Near-Miss Asteroid Found to be Artificial
An artist's rendition of Rosetta's second close approach to Earth on Nov. 13, 2007. The swing-by is Rosetta's third major step on its 10-year journey to comet 67/P-Churyumov-Gerasimenko.
Credit: C. Carreau/ESA

The Minor Planet Center, the world clearinghouse for information about newly discovered asteroids, raised the alarm last week. In an email to professional observatories, they announced that a previously unknown asteroid would miss the Earth by just 5,600 kilometers.

The newly discovered space rock was given an official label by the MPC, which is run by the Smithsonian Astrophysical Observatory, Massachusetts, for the International Astronomical Union. Observations for 2007 VN84 were collected from astronomers around the world, to track the threatening celestial body. This would be one of the closest approaches ever by a sizable asteroid – its distance away being less than half the diameter of the Earth.

 

Then Denis Denisenko, of Moscow's Space Research Institute (IKI), made an interesting discovery. He noticed that the incoming asteroid's track matched that of the European space probe Rosetta on a scheduled flyby of Earth.

 

The Rosetta craft was launched from Europe's Guiana Space Center in early March of 2004; the purpose of the space probe is to place itself in low orbit around the comet Churyumov-Gerasimenko at a distance of 675 million kilometers from the sun. To get there, the billion-dollar craft will spend ten years boosting its velocity (using the gravity assist technique) with no fewer than three flybys of Earth and one of Mars.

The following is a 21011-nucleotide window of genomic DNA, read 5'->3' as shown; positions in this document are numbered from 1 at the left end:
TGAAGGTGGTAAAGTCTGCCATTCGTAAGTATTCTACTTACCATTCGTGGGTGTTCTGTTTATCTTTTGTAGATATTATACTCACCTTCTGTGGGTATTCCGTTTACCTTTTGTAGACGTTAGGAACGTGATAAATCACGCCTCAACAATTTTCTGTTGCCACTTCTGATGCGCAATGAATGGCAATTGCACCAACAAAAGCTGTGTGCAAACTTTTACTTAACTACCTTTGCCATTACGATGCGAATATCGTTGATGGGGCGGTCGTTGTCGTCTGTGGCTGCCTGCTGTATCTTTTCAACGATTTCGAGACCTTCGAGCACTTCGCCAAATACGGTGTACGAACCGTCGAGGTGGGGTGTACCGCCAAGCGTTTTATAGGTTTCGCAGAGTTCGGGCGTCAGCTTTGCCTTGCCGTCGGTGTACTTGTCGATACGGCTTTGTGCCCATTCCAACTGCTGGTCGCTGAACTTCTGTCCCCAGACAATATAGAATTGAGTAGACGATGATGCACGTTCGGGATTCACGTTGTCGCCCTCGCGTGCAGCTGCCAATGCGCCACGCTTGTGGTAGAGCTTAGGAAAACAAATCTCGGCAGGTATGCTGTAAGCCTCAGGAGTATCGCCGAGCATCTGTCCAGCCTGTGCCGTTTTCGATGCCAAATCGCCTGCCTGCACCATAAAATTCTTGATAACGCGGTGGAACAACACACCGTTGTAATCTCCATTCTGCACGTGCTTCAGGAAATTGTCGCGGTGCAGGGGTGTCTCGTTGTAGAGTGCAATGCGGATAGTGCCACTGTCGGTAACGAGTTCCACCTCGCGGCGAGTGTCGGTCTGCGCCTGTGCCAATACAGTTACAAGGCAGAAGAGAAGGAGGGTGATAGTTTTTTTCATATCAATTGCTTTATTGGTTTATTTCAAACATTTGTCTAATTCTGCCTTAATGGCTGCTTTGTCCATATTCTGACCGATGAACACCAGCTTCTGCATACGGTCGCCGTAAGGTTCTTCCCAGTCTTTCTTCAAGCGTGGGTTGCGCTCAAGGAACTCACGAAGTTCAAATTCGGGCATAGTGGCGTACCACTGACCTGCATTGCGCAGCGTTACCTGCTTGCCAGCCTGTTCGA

Denisenko's discovery came none too soon; Britain's Royal Astronomical Society was preparing a bulletin for the media that would have been released on Monday.

 

In an editorial notice, the MPC stated:

The minor planet 2007 VN84 does not exist and the designation is to be retired.

This incident, along with previous NEOCP postings of the WMAP spacecraft, highlights the deplorable state of availability of positional information on distant artificial objects (whether in earth orbit or in solar orbit). The Distant Artificial Satellites Observations (DASO) page lists a number of such objects, but has to be updated on a fairly regular basis from five different sources and data is not always available for the timespans needed. A single source for information on all distant artificial objects would be very desirable.

 

This real-life story reminded me of a fictional one. In his award-winning novel Rendezvous with Rama, SF writer Arthur C. Clarke wrote about the approach of a mysterious asteroid, designated Rama:

At a rather horrifying cost, a space-probe soon to be launched from Mars ... could be modified and sent on a high-speed trajectory to meet Rama. Rama ... would be in real close-up for less than a second ...

The first images, from ten thousand kilometers away, brought to a halt the activities of all mankind. On a billion television screens, there appeared a tiny, featureless cylinder ...

 

In other asteroid news:

Via 'Deadly asteroid' is a space probe; take a look at the Minor Planet Electronic Circular that cleared things up.

(This Science Fiction in the News story used with permission of Technovelgy.com – where science meets fiction)

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